On the block, each home was more lavish than the one preceding it. As the yards grew, so did the manors. Without exception, all the mansions were far grander than he recalled. He could not help but wonder if indeed the homes were that much larger or if he simply did not remember them well after so many years. Rationalizing that the answer must lie somewhere between the two points, he concluded that his street, and his city for that matter, had become quite affluent indeed.
The nearer he came, the larger his parents’ house looked. It surely had been renovated in his absence. By comparison, every house within view seemed to melt away into obscurity.
Where a decorative white fence had stood during Linvin’s childhood, now a scrolled bronze fence with copper tips on the top points loomed. Two double gates had been added to allow carriages through. A semicircular driveway of crushed quartz glistened like diamonds in the sun. The drive connected the gates, presumably for the speedy progress of guest sat social events of size. The only part of the fence still recognizable to Linvin was the massive bronze gate, which formerly had stood in sharp contrast to the white fence. The great and masterful piece likely played some part in the design of the new enclosure. Beyond the gate, the crushed quartz had replaced the once simple stone walkway.
Though breathtaking in both scale and artistry, the message was clear that solicitations were not welcome. It was a feel that Linvin had never received from his home.
As Linvin neared the gate, a servant dressed in the finest attire stopped him just short of his destination. Though his heartiest days had passed, he carried himself with poise and dignity which was seldom seem. Neither small nor tall in stature, his very presence still found a way to command respect.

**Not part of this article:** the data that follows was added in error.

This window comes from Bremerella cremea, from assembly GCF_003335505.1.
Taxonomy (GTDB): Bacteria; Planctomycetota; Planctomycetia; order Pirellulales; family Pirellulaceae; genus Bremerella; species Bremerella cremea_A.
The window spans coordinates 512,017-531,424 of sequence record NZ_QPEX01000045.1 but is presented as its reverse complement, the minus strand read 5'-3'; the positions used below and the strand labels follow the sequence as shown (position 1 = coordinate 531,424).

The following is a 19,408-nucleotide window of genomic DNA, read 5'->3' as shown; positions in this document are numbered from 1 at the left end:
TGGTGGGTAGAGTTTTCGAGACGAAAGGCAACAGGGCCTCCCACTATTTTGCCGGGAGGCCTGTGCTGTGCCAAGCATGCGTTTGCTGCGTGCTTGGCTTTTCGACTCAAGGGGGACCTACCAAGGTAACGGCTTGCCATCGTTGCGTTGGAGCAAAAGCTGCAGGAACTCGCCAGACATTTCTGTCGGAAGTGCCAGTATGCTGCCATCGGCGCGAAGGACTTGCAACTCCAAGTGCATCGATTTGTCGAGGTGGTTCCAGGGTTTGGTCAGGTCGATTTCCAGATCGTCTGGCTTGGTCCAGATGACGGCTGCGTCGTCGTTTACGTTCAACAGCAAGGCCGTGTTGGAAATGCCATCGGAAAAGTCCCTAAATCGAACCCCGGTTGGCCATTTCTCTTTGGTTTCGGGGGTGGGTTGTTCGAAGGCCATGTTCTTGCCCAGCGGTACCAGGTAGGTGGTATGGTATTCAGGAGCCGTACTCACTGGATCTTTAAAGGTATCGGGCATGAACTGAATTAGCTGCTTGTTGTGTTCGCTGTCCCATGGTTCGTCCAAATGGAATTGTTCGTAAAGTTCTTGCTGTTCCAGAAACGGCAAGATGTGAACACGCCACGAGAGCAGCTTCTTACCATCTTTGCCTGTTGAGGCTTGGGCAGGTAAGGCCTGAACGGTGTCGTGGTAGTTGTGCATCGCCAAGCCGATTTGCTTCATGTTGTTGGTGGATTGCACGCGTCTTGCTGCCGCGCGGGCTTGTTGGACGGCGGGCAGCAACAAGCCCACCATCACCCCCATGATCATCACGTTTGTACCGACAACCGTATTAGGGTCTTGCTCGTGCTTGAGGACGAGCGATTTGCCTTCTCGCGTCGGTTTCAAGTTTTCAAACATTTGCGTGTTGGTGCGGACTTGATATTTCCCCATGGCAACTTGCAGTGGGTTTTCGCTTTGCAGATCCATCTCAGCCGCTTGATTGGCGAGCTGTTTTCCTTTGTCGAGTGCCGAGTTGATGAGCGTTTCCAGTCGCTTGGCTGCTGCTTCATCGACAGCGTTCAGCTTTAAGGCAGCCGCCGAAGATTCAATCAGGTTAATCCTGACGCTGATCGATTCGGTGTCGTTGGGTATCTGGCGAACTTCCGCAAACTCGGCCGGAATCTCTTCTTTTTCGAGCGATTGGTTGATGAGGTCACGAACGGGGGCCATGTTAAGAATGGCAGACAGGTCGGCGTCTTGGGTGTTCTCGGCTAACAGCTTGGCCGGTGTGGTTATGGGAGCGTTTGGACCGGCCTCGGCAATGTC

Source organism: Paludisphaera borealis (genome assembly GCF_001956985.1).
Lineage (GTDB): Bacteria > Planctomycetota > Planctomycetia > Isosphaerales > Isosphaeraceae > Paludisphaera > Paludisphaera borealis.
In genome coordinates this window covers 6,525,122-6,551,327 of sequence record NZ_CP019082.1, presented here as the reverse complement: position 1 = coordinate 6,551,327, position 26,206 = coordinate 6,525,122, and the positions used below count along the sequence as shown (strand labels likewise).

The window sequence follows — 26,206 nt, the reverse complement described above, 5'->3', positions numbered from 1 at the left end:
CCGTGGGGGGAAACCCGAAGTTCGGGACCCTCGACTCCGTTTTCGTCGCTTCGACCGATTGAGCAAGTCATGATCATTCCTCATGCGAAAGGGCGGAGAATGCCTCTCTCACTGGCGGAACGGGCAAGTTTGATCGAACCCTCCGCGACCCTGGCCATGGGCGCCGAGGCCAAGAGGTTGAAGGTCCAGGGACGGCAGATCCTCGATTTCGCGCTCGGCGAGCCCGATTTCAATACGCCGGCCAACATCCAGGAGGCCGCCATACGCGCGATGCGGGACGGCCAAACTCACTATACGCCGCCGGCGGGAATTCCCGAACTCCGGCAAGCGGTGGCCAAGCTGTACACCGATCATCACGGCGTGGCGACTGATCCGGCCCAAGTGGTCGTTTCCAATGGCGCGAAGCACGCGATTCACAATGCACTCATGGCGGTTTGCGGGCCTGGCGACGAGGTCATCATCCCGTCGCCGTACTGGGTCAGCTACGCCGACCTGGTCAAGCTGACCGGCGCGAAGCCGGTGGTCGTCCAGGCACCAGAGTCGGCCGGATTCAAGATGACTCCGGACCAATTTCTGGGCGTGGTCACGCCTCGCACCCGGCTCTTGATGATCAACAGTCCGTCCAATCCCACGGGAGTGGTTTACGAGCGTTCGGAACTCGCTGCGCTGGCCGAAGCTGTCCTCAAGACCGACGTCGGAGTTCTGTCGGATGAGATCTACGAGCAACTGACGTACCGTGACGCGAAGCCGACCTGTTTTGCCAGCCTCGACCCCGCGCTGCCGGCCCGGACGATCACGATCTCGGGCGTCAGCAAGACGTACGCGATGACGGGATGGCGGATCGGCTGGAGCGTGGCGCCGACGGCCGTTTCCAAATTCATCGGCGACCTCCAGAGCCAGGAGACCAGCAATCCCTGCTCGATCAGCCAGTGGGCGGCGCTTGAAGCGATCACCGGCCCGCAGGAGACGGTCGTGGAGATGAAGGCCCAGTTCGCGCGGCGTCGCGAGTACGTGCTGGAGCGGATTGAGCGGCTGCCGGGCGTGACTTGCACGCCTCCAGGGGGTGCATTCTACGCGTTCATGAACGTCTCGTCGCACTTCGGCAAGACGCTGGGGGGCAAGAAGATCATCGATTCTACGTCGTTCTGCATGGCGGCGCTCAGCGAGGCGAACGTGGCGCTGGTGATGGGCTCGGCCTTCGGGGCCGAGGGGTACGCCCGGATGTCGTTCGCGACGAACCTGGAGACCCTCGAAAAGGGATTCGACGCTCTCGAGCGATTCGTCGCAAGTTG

“Forgive me, kind sir,” said the servant, as he tipped his top hat to Linvin. “Might I inquire as to your business here at Grithinshield Manor?”
Linvin had been hidden from view by his horse. Even so, Linvin knew to whom he was addressing. “Oh, I do not know, really. I thought I might climb trees in my best clothes or perhaps switch salt into the sugar container to give the cook some new added flavor to her cooking.”
The servant took the reins from Linvin’s hand and pulled the horse out of the way.
“Master Linvin!” he exclaimed. After tying the horse to the fence, he gave Linvin a great hug.
“I knew that was you who made the switch!” he half-heartedly scolded. “Worst pastry I’ve tasted in my life.”
“Well, I had to have a bit of sport, Theisen,” Linvin grinned. “After all, you would not let me do anything fun.”
“My charge was to be sure you grew up to be a proper young man in one piece,” Theisen said while repeatedly poking his finger into Linvin’s chest. Then he took more of a broad look at the man before him. “Well, all I can say is that you looked much better when you left as a youngster.”
“I could say the same of you,” Linvin said with a laugh.
Theisen chased him around the horse in a friendly gesture. “Don’t think I can’t find a switch around here to teach you to mind your elders.”
“You best make it a small one,” Linvin goaded. “At your age, I fear the strain of a big stick might exhaust you.”
Theisen caught Linvin in his lackadaisical effort to escape and placed the former general’s head against the bars of the gate. He proceeded to tousle Linvin’s hair and say, “I don’t believe I heard you right, young master.”
Linvin smiled and easily removed himself from the feigned hold. “I said that I have missed you, Theisen, and it is good to be home.”